Which brings us to the final question: Why hasn’t Patrick Courrielche owned up to the fact that he has a personal grudge against Yosi Sergant? Because it turns out, in fact, that the two men worked together. […] According to an acquaintance of Sergant’s, Robert Greene, when he met Sergant in 2006, his story was that he had left the Scion campaign because of his increasing commitment to environmentalism and bike culture (Sergant’s strong commitment to biking is almost the first thing mentioned about him in a 2008 L.A. Weekly profile.) On the other hand, the word on the street in L.A. is that the break was bitter, and involved Courrielche accusing Sergant of stealing information from him. Sergant went on to work for a rival lifestyle marketing firm, Evolutionary Media Group, which consulted for the Obama campaign early on.

I’ve been trying to emphasize the personal connection between Courrielche and Sergant ever since I discovered it for myself over a month ago, but Davis and Boehm are the only media figures to pick up on it so far, along with a few bloggers here and there like Dalouge Smith of Dog Days. I don’t know how seriously to take this anonymously-sourced bit about the nature of their break, but it seems clear that there was one. Regardless, the notion that Courrielche is some sort of disinterested, agenda-free observer is completely obliterated by Davis’s multi-pronged investigation.

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  • http://parabasis.typepad.com isaac

    Hey!

    This is a great article, thanks for linking to it. It’s a bracingly succinct and forthright take on this stuff…

    I would just say the stuff about Courridouche possibly being the joker poster instigator is the kind of wildly inappropriate speculating without evidence that we make fun of when the wingnut fever swamp does it. It’s not *quite* Bill Ayers wrote Barack Obama’s memoir, but it’s in the same zone. Without any evidence, that sentence really shouldn’t’ve gone in there.

  • http://createquity.com Ian David Moss

    I will disagree with you somewhat about the speculation. I think wild speculation is fine so long as it’s clearly labeled as such at all times, as I tried to do in the piece above. And there’s a fine line between speculating and following a lead. Yes, it’s less likely than not that Courrielche really is behind the socialism poster. But Davis’s point about this looking like the work of a professional viral marketeer is a powerful one, I think. It’s enough to warrant further investigation, and if I were a professional journalist I would be checking it out. Alas, my sleuthing skills are pretty much limited to Googling for the time being, and that didn’t turn up too much in this case.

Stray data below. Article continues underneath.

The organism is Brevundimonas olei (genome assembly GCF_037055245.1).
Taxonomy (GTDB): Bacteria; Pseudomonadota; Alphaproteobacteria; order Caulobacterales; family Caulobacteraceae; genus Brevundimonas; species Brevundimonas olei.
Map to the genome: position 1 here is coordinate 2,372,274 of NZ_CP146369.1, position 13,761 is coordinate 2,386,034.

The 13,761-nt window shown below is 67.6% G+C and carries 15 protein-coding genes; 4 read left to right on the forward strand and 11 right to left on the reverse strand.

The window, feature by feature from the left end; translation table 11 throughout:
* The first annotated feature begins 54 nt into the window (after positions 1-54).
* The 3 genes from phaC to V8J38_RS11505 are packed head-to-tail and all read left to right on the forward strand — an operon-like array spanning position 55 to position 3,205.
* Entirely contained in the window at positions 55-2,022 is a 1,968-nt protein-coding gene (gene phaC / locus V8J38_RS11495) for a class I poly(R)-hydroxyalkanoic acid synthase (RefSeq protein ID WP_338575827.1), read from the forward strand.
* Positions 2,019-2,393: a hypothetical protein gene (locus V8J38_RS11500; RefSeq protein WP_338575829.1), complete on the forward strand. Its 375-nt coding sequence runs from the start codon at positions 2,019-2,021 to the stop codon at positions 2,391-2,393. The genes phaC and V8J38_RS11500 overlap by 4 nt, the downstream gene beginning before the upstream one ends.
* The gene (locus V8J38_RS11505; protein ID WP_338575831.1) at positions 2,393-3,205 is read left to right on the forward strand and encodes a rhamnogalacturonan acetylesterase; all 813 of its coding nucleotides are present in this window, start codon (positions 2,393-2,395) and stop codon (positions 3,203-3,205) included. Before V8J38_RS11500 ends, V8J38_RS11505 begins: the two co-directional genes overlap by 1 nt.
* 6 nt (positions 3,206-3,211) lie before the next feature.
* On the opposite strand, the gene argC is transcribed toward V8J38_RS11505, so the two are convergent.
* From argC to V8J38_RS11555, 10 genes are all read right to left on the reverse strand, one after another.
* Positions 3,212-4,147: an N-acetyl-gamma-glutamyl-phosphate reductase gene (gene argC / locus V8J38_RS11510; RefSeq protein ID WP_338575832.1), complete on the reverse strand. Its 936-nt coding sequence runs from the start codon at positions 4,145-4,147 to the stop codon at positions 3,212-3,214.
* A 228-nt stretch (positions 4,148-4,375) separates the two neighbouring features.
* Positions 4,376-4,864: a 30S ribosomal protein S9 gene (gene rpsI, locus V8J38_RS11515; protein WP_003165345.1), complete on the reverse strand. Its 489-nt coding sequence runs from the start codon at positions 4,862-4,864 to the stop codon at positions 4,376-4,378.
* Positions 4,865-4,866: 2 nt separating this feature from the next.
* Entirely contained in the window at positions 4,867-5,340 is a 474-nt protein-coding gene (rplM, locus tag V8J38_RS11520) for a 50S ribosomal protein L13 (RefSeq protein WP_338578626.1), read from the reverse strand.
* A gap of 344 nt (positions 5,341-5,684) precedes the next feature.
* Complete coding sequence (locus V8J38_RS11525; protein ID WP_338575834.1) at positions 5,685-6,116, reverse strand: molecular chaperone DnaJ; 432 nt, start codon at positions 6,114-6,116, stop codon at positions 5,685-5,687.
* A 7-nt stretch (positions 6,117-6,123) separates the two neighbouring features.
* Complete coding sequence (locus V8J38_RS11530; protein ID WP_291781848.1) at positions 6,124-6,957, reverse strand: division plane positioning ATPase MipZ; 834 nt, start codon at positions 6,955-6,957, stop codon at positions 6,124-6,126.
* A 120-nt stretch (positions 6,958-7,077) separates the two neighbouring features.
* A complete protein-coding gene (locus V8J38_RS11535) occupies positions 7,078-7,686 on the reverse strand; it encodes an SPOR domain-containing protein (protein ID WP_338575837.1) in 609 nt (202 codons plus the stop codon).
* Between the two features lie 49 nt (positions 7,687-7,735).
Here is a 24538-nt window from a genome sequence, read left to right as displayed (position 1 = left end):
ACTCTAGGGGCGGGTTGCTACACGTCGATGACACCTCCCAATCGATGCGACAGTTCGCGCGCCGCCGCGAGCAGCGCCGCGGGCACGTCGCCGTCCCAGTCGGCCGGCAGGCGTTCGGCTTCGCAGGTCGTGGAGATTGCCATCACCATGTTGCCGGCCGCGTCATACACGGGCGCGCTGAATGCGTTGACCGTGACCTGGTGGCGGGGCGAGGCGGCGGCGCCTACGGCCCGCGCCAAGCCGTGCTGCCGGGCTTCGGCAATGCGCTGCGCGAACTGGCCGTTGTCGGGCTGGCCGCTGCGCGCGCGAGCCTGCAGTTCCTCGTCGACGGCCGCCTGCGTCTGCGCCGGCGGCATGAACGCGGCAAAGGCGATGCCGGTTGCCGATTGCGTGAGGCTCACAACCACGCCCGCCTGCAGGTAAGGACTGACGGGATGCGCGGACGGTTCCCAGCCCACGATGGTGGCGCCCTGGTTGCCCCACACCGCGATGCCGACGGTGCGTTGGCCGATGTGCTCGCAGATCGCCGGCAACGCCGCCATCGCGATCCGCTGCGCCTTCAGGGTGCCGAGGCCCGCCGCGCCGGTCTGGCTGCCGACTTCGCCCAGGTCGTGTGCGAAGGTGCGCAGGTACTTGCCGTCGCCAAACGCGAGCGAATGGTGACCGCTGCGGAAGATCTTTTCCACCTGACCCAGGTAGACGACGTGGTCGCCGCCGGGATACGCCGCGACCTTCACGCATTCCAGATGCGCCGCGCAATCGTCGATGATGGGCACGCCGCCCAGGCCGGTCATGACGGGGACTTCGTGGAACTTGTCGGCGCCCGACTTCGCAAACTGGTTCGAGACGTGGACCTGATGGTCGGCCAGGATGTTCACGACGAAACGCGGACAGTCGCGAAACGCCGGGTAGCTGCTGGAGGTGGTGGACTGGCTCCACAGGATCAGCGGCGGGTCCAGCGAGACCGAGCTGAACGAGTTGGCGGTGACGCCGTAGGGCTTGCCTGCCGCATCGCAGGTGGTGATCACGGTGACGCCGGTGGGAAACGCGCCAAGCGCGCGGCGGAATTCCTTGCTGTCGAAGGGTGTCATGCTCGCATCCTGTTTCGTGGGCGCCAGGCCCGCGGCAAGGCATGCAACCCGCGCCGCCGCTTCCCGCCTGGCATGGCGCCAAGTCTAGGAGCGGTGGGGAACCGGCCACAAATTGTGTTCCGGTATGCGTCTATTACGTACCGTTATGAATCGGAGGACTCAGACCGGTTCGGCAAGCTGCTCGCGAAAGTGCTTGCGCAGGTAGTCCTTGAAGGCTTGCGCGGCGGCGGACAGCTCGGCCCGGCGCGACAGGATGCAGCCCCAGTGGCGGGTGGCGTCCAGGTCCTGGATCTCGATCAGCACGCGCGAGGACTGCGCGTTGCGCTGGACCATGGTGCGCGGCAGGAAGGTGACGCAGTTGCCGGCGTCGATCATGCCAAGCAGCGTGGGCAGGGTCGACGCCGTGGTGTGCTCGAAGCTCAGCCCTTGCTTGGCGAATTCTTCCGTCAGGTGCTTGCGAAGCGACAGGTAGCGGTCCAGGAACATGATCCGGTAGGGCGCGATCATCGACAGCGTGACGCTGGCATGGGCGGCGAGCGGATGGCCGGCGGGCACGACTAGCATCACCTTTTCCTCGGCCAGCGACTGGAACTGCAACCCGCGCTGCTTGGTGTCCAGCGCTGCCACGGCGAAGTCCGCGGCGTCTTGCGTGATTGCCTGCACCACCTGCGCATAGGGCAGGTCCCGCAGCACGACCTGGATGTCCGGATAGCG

• Stage Right

      Mr. Moss, YOU may have labeled it as wild speculation, but Mr. Davis, whom you adulate with grand admiration, merely labels the idea of Patrick being the Joker Poster Fiend as “A working hypothesis”. Sounds kind of scientific, doesn’t it? Hardly a disclaimer worthy of a professional and balanced journalist.

      • http://createquity.com Ian David Moss

        Well, as long as we’re quoting people, let’s be fair: Davis did not in fact point the finger directly at Courrielche, but rather “someone like” him.

  • Stage Right

    I read the piece you linked to with great interest. It’s pretty hysterical (in both senses of the word)

    My favorite is how the writer describes Patrick as a “Known Conservative” and the evidence is that he donated to Hilary Clinton and to John McCain. This puts him in the “Anyone for Obama” camp and a “Known Conservative”. Now, it seems to me that the most reasonable conclusion to draw here is that Patrick was a Democrat who supported Hilary Clinton. After the primary and after seeing how the Obama Campaign dealt with his candidate (remember the PUMA movement?) he re-evaluated the two candidates left instead of just jumping to the “Anyone but a Republican” camp. As he backed Sen. Clinton in the primary, he clearly favored experience and moderation over charm and vacuous charisma. So given a similar choice in the general election (except this time it was a moderate republican instead of a moderate democrat) he supported Sen. McCain. Isn’t that a little more reasonable?

    • http://createquity.com Ian David Moss

      This seems sort of like splitting hairs to me. The point is that he made rather significant donations to two candidates who were not Barack Obama, which implies that he was not a big fan of Obama at any point. With that said, I don’t consider the donations all that important, which is why I didn’t mention them in my write-up. Though you seem to want to imply otherwise, my opinions are in fact not the same as Mr. Davis’s (even if I appreciate the original reporting and thought he put into his piece).